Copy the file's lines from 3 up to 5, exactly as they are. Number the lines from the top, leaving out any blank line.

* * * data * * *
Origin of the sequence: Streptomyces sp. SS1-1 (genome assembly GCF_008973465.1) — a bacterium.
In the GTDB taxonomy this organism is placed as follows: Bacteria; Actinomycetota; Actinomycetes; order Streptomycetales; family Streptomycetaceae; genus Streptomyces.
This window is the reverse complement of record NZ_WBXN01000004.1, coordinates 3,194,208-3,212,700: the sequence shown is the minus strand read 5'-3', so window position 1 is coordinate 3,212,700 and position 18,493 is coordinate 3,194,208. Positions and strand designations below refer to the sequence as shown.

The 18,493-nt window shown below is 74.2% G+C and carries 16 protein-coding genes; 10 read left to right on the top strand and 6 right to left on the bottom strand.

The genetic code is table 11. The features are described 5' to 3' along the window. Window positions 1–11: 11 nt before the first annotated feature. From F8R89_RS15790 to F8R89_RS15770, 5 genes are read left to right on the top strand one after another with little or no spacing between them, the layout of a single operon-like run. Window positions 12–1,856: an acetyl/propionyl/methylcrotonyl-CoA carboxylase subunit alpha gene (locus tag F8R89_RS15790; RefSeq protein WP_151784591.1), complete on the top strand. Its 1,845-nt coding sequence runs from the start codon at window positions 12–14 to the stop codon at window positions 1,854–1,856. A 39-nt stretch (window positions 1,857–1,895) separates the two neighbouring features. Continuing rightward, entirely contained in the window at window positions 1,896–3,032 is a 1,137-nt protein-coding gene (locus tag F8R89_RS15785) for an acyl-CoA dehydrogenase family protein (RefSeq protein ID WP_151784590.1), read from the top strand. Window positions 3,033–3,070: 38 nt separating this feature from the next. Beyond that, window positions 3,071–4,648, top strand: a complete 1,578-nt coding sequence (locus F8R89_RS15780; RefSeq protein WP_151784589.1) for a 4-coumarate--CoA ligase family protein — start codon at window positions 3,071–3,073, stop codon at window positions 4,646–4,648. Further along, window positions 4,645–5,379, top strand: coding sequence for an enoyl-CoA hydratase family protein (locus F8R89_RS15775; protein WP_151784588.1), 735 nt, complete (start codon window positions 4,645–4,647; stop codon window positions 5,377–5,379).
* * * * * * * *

This window is the reverse complement of record NZ_WBXN01000004.1, coordinates 3,194,208-3,212,700: the sequence shown is the minus strand read 5'-3', so window position 1 is coordinate 3,212,700 and position 18,493 is coordinate 3,194,208. Positions and strand designations below refer to the sequence as shown.

The 18,493-nt window shown below is 74.2% G+C and carries 16 protein-coding genes; 10 read left to right on the top strand and 6 right to left on the bottom strand.

The genetic code is table 11. The features are described 5' to 3' along the window. Window positions 1–11: 11 nt before the first annotated feature. From F8R89_RS15790 to F8R89_RS15770, 5 genes are read left to right on the top strand one after another with little or no spacing between them, the layout of a single operon-like run. Window positions 12–1,856: an acetyl/propionyl/methylcrotonyl-CoA carboxylase subunit alpha gene (locus tag F8R89_RS15790; RefSeq protein WP_151784591.1), complete on the top strand. Its 1,845-nt coding sequence runs from the start codon at window positions 12–14 to the stop codon at window positions 1,854–1,856. A 39-nt stretch (window positions 1,857–1,895) separates the two neighbouring features. Continuing rightward, entirely contained in the window at window positions 1,896–3,032 is a 1,137-nt protein-coding gene (locus tag F8R89_RS15785) for an acyl-CoA dehydrogenase family protein (RefSeq protein ID WP_151784590.1), read from the top strand. Window positions 3,033–3,070: 38 nt separating this feature from the next. Beyond that, window positions 3,071–4,648, top strand: a complete 1,578-nt coding sequence (locus F8R89_RS15780; RefSeq protein WP_151784589.1) for a 4-coumarate--CoA ligase family protein — start codon at window positions 3,071–3,073, stop codon at window positions 4,646–4,648. Further along, window positions 4,645–5,379, top strand: coding sequence for an enoyl-CoA hydratase family protein (locus F8R89_RS15775; protein WP_151784588.1), 735 nt, complete (start codon window positions 4,645–4,647; stop codon window positions 5,377–5,379).